since the normal operation of the circuit is to simply ground the 7.6VDC, then the source of that voltage must be current limited because otherwise the short circuit would destroy components from excess current. So, it's possible that the LED will be fine, provided that current limit is appropriately low.

The issue of the circuit not switching is not due to too much resistance, rather that the LED is a diode and as such it has a voltage drop across it when it's biased into operation (ie; when it's working!) So, one solution might be to find a low voltage drop LED. The resistor only exacerbates this problem, but a low value resistor will not protect the LED so it may not be worth putting it in at all. The same theory applies to both LEDs as they are both being fed by the current limited source.

If you're really curious, you could hook up a current meter across the circuit. A current meter is practically a short circuit, so you should be able to get an idea of the maximum current that flows when the terminals are shorted. You can then decide if it's likely to damage your LED, or purchase an appropriately rated LED to suit the current that's flowing.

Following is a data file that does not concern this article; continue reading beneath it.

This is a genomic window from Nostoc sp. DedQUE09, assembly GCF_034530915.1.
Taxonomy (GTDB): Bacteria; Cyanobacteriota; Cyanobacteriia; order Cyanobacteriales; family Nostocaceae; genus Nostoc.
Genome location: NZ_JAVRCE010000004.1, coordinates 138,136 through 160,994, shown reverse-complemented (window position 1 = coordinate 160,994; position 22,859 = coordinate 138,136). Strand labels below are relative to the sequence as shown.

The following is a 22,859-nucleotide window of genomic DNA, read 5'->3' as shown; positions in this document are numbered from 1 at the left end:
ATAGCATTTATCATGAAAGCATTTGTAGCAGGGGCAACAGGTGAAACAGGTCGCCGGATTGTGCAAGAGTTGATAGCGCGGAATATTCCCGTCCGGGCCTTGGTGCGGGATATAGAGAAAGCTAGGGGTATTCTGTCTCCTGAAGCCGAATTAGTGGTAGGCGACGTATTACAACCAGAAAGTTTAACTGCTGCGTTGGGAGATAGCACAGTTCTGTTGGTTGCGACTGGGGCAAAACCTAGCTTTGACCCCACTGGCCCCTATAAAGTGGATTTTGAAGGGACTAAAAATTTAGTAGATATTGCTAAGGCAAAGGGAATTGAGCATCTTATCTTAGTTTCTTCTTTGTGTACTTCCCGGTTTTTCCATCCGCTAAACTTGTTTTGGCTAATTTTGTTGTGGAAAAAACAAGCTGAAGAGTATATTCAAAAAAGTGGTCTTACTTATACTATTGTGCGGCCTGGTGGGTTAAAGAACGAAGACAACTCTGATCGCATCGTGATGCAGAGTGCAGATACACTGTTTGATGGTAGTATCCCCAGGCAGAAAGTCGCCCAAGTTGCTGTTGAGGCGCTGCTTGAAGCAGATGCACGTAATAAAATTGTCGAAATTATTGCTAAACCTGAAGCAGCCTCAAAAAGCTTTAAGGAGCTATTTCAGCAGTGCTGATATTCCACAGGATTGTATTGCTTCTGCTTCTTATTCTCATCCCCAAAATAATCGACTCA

niftydog
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Jayco

Re: Newbie LED question
« Reply #10 on: January 02, 2006, 07:03:47 PM »
Niftydog..

Thanks for the response.

I put a meter across the amps jack and this is what I found:

0.07 amps (70mA) measuring current based on a 10A scale and 63.5mA based on a 300mA scale.

Trying the same measurements on a 9-volt battery I get the following (just to compare):